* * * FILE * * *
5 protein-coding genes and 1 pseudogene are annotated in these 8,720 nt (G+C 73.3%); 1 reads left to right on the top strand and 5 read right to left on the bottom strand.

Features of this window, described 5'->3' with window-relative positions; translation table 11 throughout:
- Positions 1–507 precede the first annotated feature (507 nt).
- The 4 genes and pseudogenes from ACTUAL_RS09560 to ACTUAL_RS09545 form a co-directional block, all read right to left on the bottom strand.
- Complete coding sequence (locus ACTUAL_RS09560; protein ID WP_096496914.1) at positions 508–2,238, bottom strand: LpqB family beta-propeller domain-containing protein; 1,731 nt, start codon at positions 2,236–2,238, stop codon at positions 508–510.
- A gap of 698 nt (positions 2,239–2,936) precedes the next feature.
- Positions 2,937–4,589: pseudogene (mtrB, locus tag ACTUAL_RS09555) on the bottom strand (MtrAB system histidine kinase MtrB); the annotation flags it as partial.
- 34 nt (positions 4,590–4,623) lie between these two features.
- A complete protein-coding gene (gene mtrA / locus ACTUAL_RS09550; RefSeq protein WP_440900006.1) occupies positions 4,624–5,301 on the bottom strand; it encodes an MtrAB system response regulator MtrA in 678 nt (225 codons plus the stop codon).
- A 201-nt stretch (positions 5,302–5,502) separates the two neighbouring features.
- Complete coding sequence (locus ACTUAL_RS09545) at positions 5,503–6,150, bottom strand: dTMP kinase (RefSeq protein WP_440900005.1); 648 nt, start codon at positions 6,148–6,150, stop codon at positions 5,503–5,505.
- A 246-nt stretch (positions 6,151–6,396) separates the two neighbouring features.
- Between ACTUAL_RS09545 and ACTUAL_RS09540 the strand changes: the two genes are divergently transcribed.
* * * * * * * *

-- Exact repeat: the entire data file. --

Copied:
5 protein-coding genes and 1 pseudogene are annotated in these 8,720 nt (G+C 73.3%); 1 reads left to right on the top strand and 5 read right to left on the bottom strand.

Features of this window, described 5'->3' with window-relative positions; translation table 11 throughout:
- Positions 1–507 precede the first annotated feature (507 nt).
- The 4 genes and pseudogenes from ACTUAL_RS09560 to ACTUAL_RS09545 form a co-directional block, all read right to left on the bottom strand.
- Complete coding sequence (locus ACTUAL_RS09560; protein ID WP_096496914.1) at positions 508–2,238, bottom strand: LpqB family beta-propeller domain-containing protein; 1,731 nt, start codon at positions 2,236–2,238, stop codon at positions 508–510.
- A gap of 698 nt (positions 2,239–2,936) precedes the next feature.
- Positions 2,937–4,589: pseudogene (mtrB, locus tag ACTUAL_RS09555) on the bottom strand (MtrAB system histidine kinase MtrB); the annotation flags it as partial.
- 34 nt (positions 4,590–4,623) lie between these two features.
- A complete protein-coding gene (gene mtrA / locus ACTUAL_RS09550; RefSeq protein WP_440900006.1) occupies positions 4,624–5,301 on the bottom strand; it encodes an MtrAB system response regulator MtrA in 678 nt (225 codons plus the stop codon).
- A 201-nt stretch (positions 5,302–5,502) separates the two neighbouring features.
- Complete coding sequence (locus ACTUAL_RS09545) at positions 5,503–6,150, bottom strand: dTMP kinase (RefSeq protein WP_440900005.1); 648 nt, start codon at positions 6,148–6,150, stop codon at positions 5,503–5,505.
- A 246-nt stretch (positions 6,151–6,396) separates the two neighbouring features.
- Between ACTUAL_RS09545 and ACTUAL_RS09540 the strand changes: the two genes are divergently transcribed.